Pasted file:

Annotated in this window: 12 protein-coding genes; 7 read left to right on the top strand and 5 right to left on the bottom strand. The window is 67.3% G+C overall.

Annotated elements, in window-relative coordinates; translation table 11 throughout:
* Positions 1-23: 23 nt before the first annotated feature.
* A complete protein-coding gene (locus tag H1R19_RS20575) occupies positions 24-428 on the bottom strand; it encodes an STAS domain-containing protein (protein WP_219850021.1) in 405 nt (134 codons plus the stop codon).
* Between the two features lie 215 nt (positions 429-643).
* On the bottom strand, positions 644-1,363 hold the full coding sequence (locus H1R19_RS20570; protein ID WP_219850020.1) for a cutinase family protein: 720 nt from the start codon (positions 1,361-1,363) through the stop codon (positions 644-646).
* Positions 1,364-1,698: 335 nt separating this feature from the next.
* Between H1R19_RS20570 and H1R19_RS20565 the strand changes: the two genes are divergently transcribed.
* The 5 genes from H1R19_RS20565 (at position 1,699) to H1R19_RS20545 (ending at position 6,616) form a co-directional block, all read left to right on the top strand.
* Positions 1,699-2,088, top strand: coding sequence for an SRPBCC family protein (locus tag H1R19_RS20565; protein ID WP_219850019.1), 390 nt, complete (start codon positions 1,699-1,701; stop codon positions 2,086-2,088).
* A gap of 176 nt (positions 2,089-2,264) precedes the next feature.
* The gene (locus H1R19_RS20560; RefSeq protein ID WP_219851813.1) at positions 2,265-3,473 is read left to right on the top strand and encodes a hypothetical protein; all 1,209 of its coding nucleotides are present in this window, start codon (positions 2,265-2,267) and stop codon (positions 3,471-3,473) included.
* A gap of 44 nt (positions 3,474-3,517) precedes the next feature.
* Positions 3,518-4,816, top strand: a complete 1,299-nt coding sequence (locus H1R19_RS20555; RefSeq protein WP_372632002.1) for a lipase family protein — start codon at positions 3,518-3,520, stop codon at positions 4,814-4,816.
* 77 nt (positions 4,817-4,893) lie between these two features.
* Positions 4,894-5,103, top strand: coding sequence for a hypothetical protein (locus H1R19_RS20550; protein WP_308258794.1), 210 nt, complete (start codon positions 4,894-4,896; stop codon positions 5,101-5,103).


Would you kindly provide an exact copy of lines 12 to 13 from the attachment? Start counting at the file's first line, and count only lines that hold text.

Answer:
* The gene (locus H1R19_RS20560; RefSeq protein ID WP_219851813.1) at positions 2,265-3,473 is read left to right on the top strand and encodes a hypothetical protein; all 1,209 of its coding nucleotides are present in this window, start codon (positions 2,265-2,267) and stop codon (positions 3,471-3,473) included.
* A gap of 44 nt (positions 3,474-3,517) precedes the next feature.